NTU urges all Representatives to vote “NO” on H.R. 2685, the Department of Defense (DoD) Appropriations Act of 2016. This legislation falls far short of the fiscal restraint and reform taxpayers urgently need.
H.R. 2685 marks a significant missed opportunity to restrain military spending and address longstanding waste at the Pentagon, amid persistent debt and deficits that continue to create economic uncertainty. Rather than pursuing substantial prioritization and efficiencies, the DoD appropriations legislation resorts to gimmicks in order to keep spending authorizations within the caps mandated by the Budget Control Act (BCA) of 2011. The legislation does the Pentagon and taxpayers no favors by once again ducking vital choices and making future changes all the harder to implement.
For instance, H.R. 2685 perpetuates wasteful spending by funding 65 troubled F-35 joint strike fighters, 8 over the Pentagon’s request. The legislation does include a report that would limit procurement to a mere 36 until problems with the Autonomic Logistics Information System (ALIS) are resolved. While this modest restriction provides taxpayers with some protection, the bigger question is why precious fiscal resources would be spent on any planes, let alone 36, that have persistent performance problems. A recent Government Accountability Office report emphasized that increasing production before major technical issues (such as the ALIS) are solved could compound risks and costs to taxpayers. Congress should be delaying rather than increasing F-35 procurement until these concerns are remedied.
Equally if not more disturbing, the legislation funds an unjustifiable Overseas Contingency Operations (OCO) account plus-up of more than $37 billion over the Pentagon’s original $50.9 billion request. The recently House-passed National Defense Authorization Act earmarked these additional funds for so-called “Overseas Contingency Operations for Base Budget Requirements,” which the Congressional Budget Office notes “in recent years have counted against defense caps.” This dramatic increase lacks sufficient strategic rationalization and further exacerbates the problematic accounting that comes from relying on the OCO slush-fund to avoid the tough spending decisions necessary to restore fiscal responsibility at the Pentagon.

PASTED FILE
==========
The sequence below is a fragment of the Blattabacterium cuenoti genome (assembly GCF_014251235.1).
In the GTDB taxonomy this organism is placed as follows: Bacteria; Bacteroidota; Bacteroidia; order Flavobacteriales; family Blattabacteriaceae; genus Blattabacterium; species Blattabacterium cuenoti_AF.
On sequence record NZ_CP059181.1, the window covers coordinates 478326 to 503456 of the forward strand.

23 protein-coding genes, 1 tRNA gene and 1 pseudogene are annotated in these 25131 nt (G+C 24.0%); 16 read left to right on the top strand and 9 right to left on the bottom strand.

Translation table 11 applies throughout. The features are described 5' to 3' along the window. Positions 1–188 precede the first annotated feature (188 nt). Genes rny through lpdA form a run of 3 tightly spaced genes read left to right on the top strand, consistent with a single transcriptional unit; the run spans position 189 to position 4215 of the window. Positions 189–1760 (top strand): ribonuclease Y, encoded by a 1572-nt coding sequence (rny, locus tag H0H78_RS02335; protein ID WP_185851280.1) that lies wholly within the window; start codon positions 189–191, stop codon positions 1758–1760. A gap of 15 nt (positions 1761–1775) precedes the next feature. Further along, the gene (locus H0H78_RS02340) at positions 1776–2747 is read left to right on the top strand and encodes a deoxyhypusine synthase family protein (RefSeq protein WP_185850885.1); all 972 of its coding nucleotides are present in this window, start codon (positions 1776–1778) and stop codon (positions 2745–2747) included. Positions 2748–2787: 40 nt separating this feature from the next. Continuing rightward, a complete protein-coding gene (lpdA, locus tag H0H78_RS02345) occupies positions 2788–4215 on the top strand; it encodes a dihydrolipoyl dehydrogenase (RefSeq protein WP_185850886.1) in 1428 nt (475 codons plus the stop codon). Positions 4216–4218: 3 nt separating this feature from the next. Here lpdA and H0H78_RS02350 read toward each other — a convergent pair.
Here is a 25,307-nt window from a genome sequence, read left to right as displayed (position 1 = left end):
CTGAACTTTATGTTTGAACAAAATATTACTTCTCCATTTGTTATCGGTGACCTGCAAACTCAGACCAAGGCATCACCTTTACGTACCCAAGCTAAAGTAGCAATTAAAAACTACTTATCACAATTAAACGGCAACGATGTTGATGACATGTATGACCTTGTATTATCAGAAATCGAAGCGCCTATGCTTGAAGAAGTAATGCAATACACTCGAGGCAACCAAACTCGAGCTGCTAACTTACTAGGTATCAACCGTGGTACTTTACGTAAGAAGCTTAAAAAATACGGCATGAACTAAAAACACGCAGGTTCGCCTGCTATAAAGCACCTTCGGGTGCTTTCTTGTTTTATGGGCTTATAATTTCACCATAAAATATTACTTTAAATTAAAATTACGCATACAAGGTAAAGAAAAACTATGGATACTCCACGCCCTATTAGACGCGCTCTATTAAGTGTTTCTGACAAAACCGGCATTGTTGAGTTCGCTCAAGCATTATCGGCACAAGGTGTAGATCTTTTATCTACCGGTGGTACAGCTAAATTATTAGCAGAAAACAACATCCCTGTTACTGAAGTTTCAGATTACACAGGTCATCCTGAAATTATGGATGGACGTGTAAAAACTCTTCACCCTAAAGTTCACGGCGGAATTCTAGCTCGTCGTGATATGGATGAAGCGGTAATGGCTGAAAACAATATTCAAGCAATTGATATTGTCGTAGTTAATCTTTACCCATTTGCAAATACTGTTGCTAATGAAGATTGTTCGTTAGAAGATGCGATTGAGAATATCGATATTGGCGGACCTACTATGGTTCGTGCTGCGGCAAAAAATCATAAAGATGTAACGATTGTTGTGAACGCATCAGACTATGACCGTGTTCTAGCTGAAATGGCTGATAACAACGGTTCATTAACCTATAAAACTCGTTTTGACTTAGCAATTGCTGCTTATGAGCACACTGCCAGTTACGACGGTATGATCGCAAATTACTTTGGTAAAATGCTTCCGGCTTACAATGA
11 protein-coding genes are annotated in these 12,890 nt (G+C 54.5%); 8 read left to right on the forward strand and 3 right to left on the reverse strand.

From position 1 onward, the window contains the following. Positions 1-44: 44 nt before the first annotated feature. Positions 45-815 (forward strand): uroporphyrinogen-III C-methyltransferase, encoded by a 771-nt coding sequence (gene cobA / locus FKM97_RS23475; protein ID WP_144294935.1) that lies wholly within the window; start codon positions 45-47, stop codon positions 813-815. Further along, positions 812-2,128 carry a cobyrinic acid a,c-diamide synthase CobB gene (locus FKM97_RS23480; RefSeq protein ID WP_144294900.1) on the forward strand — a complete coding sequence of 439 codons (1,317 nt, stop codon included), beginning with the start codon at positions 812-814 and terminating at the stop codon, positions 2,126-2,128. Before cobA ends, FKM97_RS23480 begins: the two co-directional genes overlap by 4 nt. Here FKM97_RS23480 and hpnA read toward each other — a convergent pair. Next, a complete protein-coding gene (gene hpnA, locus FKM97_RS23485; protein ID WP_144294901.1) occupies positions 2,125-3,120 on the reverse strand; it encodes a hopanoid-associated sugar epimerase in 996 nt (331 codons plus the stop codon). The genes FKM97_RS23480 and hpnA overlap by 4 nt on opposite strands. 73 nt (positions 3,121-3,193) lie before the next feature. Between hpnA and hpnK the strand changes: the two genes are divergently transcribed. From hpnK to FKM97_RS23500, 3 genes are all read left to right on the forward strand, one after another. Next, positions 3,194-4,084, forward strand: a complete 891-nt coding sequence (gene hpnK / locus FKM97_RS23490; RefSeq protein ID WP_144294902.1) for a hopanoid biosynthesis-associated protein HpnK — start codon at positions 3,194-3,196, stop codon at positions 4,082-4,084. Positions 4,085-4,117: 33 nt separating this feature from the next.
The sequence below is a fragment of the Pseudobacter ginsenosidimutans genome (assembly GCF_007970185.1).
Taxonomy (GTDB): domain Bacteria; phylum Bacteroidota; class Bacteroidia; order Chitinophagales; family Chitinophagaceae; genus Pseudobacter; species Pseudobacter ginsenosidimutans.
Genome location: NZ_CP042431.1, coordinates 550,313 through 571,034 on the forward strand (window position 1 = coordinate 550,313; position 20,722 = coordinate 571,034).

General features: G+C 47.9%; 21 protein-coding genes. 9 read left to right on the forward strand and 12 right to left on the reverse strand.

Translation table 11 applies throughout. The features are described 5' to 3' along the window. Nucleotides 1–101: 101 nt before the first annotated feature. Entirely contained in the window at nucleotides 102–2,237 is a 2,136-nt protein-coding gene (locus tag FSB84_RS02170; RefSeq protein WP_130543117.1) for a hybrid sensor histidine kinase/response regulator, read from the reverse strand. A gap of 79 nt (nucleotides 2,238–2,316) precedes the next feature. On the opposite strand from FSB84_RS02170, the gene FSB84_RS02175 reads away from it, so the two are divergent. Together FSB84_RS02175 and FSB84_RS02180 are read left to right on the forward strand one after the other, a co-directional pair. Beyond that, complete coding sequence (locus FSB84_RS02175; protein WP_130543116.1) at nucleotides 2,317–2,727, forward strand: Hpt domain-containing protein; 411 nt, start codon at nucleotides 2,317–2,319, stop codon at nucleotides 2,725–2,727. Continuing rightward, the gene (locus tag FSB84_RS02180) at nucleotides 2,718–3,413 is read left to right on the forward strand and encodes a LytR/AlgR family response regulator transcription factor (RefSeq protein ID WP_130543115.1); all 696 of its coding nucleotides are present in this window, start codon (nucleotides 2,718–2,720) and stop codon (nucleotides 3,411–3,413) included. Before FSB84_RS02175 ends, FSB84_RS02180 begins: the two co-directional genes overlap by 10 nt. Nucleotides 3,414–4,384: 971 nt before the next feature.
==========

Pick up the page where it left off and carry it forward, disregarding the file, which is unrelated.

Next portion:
Such large boosts in one area of federal outlays will inevitably invite spending hikes elsewhere and was the very reason why the BCA was designed to apply so broadly.
Still, lawmakers have the opportunity to improve on the underlying legislation and to that end, NTU urges Representatives to vote as follows on amendments to H.R. 2685:
- “YES” on Huffman (D-CA)/McClintock (R-CA) Anthracite Coal Amendment: This amendment would strike Section 8053, eliminating a longstanding set-aside program that requires tons of anthracite coal to be shipped from northeastern Pennsylvania to military bases in Germany, where it is used to heat facilities. Initially enacted in 1961, this provision today costs taxpayers $20 million a year and is long overdue for repeal.
- “NO” on Forbes (R-VA)/Courtney (D-CT) Sea-Based Deterrence Fund Amendment: One of the few areas where H.R. 2685 succeeds is by prohibiting the transfer of funds to the National Sea-Based Deterrence Fund. This rightly ensures that monies for the Navy’s Ohio-class submarine replacement is paid for out of the Navy’s ship-building accounts, not the general Defense-wide procurement budget where this massive program would squeeze out other priorities and necessarily force massive budget increases in the future. Deeming this program a “national asset” opens the door for other branches to shift spending toward darker corners of the general budget, masking the true cost of procurement, and further avoiding the spending prioritization taxpayers need.
Roll call votes on H.R. 2685 and the above amendments to H.R. 2685 will be included in our annual Rating of Congress; a “NO” vote on H.R. 2685 will be considered the pro-taxpayer position.
If you have any questions, please contact NTU Federal Affairs Manager Nan Swift at (703) 683-5700